Whittier College Writers Festival

April 14-16, 2015



Louie Pérez and David Hidalgo,
Cynthia Hogue, Marjorie Perloff,
Brian Turner, Geoffrey Brock


All Writers Festival Events Are Open To The Community!


Photo by University of Arizona Poetry Center

Photo by Lawrence Schwarzwald


Tuesday, April 14th - See Locations Below
1:30 - 3:00 p.m. Whittier Faculty Readings
(Wardman Library)
Tony Barnstone, Jennifer Holmes, Tess Taylor,
Kate Durbin, Scott Creley, Michelle Chihara
3:00 - 4:30 p.m.

Panel: Working from Source Texts: Digital Poetics and Uncreative Writing
(Wardman Library)

How creative writers manipulate the historical text in the digital age (cento, whiteout, cut-up, "writing through," found and readymade texts, patchwork, experimental translation, etc.)  Is such writing "uncreative" or creative in a different way?  How?

Participants: Marjorie Perloff, Kate Durbin, Tony Barnstone, Michelle Chihara

Moderator: Mark Marino


7:00 - 7:30 p.m.

Keynote 1: Cynthia Hogue Reading
(Robinson Theater-Shannon Center)


7:30 - 8:30 p.m.

Keynote 2: Marjorie Perloff Lecture:
“Conceptual Poetry and the Question of Emotion”

(Robinson Theater-Shannon Center)


8:30 - 8:45 p.m.

Hogue and Perloff Q&A
(Robinson Theater-Shannon Center)


Wednesday, April 15th - Shannon Center
5:00 - 6:00 p.m.

Craft Talk with Louie Pérez (from Los Lobos)

7:30 p.m.  Music of the Wolves:
An Evening with Louie Pérez and David Hidalgo

Thursday, April 16th - See Locations Below
1:30 - 3:00 p.m.

 Panel: The Ethics of Documentary Poetics
(Wardman Library)

What responsibilities do you take on when you wear someone else's skin, let their voice ventriloquize through you?  Do we have the right to tell someone else's story for them? 

Participants: Cynthia Hogue, Geoffrey Brock, Tony Barnstone, Tess Taylor

Moderator: Natalia Zappia

3:00 - 4:30 p.m.

Panel: Acts of God: Writing about Catastrophe
(Wardman Library)

How do you write about the big subjects: war, holocaust, environmental disaster, the atom bomb, and disastrous weather events?  What responsibilities does the writer take on when acting as historian, or the historian take on when writing for others?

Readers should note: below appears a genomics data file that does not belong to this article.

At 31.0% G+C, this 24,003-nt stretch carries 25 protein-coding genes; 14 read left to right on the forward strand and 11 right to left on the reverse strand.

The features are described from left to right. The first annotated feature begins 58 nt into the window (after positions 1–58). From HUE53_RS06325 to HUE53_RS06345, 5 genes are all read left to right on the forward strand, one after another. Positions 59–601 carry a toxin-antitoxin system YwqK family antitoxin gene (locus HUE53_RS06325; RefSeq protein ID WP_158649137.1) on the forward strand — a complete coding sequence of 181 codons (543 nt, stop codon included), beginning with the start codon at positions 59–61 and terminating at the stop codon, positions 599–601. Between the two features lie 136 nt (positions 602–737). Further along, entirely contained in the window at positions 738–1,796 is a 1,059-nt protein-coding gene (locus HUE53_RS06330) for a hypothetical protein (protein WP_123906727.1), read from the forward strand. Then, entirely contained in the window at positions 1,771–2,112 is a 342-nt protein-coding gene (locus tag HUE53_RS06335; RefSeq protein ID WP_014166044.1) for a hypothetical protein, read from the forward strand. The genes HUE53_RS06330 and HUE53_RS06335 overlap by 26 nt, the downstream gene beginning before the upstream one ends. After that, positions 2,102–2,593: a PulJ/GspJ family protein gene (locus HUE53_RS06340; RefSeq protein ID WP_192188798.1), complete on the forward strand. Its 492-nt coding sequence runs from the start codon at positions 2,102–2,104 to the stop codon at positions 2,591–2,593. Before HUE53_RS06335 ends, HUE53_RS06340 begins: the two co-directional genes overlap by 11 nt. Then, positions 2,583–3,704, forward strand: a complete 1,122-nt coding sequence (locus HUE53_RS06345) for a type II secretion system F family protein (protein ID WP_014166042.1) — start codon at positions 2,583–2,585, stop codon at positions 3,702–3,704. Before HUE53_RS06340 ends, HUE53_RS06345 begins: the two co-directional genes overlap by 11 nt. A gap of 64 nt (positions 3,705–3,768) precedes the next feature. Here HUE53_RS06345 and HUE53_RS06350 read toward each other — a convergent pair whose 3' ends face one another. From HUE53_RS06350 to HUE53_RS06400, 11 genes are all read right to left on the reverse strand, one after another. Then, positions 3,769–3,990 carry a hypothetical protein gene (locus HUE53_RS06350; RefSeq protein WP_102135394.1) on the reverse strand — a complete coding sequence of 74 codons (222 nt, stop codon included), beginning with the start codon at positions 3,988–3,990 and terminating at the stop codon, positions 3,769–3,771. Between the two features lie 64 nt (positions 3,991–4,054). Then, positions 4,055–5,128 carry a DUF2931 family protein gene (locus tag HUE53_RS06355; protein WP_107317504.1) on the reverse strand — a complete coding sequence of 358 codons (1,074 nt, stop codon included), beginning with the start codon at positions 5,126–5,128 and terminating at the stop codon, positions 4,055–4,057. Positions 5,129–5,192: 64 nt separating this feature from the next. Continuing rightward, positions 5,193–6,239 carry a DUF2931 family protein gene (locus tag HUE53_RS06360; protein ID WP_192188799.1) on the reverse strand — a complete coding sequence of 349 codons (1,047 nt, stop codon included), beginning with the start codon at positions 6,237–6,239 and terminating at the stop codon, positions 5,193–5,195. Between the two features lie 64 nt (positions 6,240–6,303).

Participants: Brian Turner, Tony Barnstone, Scott Creley

Moderator: Laura McEnaney


7:00 - 7:30 p.m.

Keynote 3: Brian Turner Reading 
(Robinson Theater-Shannon Center)


7:30 - 8:00 p.m.

Keynote 4: Geoffrey Brock Reading
(Robinson Theater-Shannon Center)


8:00 - 8:15 p.m.

Turner and Brock Q&A
(Robinson Theater-Shannon Center)


Cynthia Hogue has published eight collections of poetry, including When the Water Came: Evacuees of Hurricane Katrina (interview-poems and photographs) and Or Consequence, both in 2010, and Revenance (Red Hen Press 2014), listed as one of the 2014 “Standout” books by the Academy of American Poets.  In 2012, she published the co-translated Fortino Sámano (The overflowing of the poem), by poet Virginie Lalucq and philosopher Jean-Luc Nancy, which won the 2013 Harold Morton Landon Translation Award from the Academy of American Poets.  She is a 2015 NEA Fellow in Translation, and directs the MFA program in English at Arizona State University, where she holds the Marshall Chair in Poetry.


Before her retirement, Marjorie Perloff was Sadie D. Patek Professor of Humanities at Stanford University. She is also Florence Scott Professor Emerita of English at the University of Southern California. She teaches courses and writes on twentieth—and now twenty-first—century poetry and poetics, both Anglo-American and from a Comparatist perspective, as well as on intermedia and the visual arts.  Her first three books dealt with individual poets—Yeats, Robert Lowell, and Frank O’Hara; she then published The Poetics of Indeterminacy: Rimbaud to Cage (1981), a book that has gone through a number of editions, and led to her extensive exploration of avant-garde art movements in The Futurist Moment: Avant-Garde, Avant-Guerre, and the Language of Rupture (1986, new edition, 1994), and subsequent books (13 in all), the most recent of which is Unoriginal Genius: Poetry by Other Means in the New Century (2011), which appeared in Portuguese translation in 2013.  Radical Artifice: Writing Poetry in the Age of Media (1992) has been used in classrooms studying the “new” digital poetics, and 21st Century Modernism (Blackwell 2002) is a manifesto of Modernist Survival.   Wittgenstein’s Ladder brought philosophy into the mix; it has recently been translated into Portuguese (Sao Paulo), Spanish (Mexico),  and Slovenian and will be translated in France for 2014 publication. Perloff has published a cultural memoir The Vienna Paradox (2004), which has recently appeared in German translation in Vienna and will soon be published in Brazil.    The Sound of Poetry / The Poetry of Sound, co-edited with Craig Dworkin was published by Chicago in 2009.  A collection of interviews, Poetics in a New Key was published by Chicago in the fall of 2014.  Perloff’s forthcoming book, is called ON THE MARGINS OF THE HABSBURG EMPIRE THE GREAT WAR AND THE MAKING OF AUSTRO-MODERNISM.  Much less well-known than the writers of the Weimar Republic, the post-WW1 writers of the defunct Austo-Hungarian Empire—Krauss, Joseph Roth, Robert Musil, Elias Canetti, Paul Celan-- many of them from provinces far removed from the capital, produced a distinctive Modernism of their own.